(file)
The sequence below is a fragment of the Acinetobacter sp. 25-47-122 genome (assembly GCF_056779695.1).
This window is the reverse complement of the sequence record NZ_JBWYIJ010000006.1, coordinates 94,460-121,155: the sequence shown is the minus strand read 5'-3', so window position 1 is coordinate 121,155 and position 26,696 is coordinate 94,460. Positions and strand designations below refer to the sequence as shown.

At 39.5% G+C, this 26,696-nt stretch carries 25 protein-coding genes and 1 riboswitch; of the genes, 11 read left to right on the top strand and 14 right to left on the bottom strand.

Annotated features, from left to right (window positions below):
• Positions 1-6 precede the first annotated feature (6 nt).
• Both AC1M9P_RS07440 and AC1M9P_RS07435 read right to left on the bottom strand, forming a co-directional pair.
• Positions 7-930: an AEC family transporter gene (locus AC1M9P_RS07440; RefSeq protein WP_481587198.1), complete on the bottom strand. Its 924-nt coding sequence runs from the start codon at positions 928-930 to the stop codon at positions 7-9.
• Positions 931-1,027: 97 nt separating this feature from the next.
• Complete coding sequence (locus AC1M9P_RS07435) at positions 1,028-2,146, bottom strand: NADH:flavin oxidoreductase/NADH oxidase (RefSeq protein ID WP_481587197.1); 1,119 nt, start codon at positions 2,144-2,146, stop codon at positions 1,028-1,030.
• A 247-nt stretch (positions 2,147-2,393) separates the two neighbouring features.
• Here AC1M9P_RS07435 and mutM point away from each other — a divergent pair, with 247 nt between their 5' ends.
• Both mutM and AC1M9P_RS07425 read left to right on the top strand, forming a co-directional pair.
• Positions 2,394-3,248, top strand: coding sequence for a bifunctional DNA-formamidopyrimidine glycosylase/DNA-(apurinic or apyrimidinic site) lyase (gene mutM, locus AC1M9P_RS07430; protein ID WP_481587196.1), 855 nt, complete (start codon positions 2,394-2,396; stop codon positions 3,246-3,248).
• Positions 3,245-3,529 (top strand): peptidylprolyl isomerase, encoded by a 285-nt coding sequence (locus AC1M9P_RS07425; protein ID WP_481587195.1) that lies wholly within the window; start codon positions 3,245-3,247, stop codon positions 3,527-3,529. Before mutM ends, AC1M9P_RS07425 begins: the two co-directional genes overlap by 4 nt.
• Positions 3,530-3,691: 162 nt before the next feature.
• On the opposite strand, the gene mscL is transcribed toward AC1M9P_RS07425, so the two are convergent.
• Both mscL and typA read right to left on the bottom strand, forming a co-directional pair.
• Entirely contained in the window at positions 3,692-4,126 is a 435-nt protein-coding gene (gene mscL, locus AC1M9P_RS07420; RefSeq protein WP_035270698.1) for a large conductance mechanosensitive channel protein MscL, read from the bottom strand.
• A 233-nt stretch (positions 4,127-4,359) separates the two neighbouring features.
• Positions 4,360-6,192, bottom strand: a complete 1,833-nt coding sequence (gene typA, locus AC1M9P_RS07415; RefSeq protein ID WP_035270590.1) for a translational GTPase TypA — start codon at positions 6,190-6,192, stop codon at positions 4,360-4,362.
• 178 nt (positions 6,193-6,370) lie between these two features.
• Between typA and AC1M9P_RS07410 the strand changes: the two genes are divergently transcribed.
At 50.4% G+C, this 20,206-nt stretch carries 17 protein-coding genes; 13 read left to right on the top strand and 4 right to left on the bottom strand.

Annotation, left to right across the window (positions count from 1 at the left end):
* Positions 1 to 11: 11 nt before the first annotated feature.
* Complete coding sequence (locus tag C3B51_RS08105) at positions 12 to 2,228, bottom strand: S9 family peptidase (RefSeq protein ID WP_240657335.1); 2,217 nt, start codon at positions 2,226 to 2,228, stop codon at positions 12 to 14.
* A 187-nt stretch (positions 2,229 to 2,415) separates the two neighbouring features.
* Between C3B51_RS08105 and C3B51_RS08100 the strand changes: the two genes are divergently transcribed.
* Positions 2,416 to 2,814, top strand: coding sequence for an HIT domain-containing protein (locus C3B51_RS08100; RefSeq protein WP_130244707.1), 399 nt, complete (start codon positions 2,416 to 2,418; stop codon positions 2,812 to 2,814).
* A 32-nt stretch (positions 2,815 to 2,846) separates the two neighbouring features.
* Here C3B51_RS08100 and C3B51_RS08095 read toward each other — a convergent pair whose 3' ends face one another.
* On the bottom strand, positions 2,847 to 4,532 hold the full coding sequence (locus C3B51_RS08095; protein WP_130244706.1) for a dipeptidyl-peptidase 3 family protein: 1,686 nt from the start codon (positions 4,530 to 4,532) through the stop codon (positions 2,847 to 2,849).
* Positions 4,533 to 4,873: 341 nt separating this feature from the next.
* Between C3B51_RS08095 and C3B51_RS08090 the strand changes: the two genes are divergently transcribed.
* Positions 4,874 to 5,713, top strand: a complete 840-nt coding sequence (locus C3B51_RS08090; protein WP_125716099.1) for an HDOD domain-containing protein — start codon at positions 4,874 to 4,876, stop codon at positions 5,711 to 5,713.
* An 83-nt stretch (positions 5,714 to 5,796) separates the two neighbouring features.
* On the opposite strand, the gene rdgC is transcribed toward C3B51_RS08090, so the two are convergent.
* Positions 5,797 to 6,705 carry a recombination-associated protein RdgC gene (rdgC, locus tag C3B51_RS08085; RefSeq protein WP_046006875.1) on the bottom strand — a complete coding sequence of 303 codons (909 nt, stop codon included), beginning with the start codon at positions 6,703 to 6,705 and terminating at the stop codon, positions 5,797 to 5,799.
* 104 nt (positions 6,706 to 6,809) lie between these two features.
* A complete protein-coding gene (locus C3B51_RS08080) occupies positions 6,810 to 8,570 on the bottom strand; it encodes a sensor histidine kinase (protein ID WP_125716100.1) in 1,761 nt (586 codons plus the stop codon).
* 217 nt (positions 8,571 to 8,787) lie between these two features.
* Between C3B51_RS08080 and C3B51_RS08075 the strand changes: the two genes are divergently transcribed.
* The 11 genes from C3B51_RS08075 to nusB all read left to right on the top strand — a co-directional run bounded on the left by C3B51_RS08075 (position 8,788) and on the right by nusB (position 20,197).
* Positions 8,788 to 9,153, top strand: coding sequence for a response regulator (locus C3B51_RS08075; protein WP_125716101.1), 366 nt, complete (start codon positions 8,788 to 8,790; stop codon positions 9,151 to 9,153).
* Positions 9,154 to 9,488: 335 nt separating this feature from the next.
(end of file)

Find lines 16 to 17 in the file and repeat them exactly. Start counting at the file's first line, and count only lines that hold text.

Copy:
• On the opposite strand, the gene mscL is transcribed toward AC1M9P_RS07425, so the two are convergent.
• Both mscL and typA read right to left on the bottom strand, forming a co-directional pair.